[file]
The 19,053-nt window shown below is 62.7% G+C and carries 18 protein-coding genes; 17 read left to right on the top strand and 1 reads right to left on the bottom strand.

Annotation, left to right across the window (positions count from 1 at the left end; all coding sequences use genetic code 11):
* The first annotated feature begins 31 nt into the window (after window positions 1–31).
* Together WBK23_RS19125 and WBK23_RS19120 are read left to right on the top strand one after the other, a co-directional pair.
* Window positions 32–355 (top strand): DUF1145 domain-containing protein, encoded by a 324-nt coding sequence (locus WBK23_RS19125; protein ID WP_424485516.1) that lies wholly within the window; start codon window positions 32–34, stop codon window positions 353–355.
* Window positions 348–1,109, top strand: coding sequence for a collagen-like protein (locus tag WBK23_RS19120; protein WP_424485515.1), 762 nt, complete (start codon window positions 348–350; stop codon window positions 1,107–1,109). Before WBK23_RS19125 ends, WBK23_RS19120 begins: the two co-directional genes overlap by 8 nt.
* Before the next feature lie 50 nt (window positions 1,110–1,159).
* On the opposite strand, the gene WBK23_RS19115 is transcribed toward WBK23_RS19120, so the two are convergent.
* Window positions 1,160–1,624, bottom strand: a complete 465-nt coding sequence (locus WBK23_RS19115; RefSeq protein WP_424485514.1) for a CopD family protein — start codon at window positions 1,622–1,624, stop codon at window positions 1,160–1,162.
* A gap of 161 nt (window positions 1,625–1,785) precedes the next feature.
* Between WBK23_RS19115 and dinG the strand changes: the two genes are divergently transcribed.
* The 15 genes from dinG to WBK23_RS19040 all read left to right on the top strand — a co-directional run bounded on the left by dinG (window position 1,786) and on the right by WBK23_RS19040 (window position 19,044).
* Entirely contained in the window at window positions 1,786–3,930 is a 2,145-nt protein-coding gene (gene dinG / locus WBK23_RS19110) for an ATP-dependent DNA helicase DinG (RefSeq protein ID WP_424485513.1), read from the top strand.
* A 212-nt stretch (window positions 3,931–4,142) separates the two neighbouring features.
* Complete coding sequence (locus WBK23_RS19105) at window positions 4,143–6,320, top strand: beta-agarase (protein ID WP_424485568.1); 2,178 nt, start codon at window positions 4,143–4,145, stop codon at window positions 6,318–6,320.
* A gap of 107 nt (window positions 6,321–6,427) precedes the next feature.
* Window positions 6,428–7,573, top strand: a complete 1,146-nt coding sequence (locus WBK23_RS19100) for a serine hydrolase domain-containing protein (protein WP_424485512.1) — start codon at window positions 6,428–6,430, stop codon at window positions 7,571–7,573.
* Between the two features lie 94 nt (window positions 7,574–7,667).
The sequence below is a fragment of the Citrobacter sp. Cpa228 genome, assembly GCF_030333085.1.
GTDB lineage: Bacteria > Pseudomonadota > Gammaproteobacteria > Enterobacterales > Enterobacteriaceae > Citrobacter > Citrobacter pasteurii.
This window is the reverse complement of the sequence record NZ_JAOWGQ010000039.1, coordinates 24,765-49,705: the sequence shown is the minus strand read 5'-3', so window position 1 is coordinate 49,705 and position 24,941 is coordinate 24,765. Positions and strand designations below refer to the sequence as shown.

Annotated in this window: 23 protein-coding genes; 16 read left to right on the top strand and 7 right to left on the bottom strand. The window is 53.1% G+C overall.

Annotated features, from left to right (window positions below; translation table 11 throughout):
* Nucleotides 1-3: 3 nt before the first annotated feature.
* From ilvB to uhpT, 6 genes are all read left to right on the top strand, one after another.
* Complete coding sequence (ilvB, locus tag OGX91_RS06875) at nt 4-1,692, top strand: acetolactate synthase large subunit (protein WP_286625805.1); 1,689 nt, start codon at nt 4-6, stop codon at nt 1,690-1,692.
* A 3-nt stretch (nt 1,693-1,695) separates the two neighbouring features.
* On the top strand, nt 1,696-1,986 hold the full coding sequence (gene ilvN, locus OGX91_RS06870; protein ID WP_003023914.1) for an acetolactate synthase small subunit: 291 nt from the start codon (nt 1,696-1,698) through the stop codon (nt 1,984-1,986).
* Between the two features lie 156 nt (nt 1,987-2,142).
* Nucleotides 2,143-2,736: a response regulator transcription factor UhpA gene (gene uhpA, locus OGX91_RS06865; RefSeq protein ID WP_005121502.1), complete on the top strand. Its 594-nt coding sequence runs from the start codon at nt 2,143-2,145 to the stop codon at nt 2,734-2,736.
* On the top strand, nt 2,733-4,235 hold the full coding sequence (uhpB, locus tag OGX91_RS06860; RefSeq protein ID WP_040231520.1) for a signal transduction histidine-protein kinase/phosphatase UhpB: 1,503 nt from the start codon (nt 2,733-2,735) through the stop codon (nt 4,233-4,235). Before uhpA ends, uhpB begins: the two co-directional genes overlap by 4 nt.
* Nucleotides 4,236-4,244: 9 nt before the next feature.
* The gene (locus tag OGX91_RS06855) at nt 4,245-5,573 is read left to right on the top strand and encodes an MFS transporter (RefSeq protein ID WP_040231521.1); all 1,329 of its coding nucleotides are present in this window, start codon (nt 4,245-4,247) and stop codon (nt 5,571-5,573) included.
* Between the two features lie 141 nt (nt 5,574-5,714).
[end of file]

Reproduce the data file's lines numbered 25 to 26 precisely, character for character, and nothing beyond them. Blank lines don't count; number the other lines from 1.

* From ilvB to uhpT, 6 genes are all read left to right on the top strand, one after another.
* Complete coding sequence (ilvB, locus tag OGX91_RS06875) at nt 4-1,692, top strand: acetolactate synthase large subunit (protein WP_286625805.1); 1,689 nt, start codon at nt 4-6, stop codon at nt 1,690-1,692.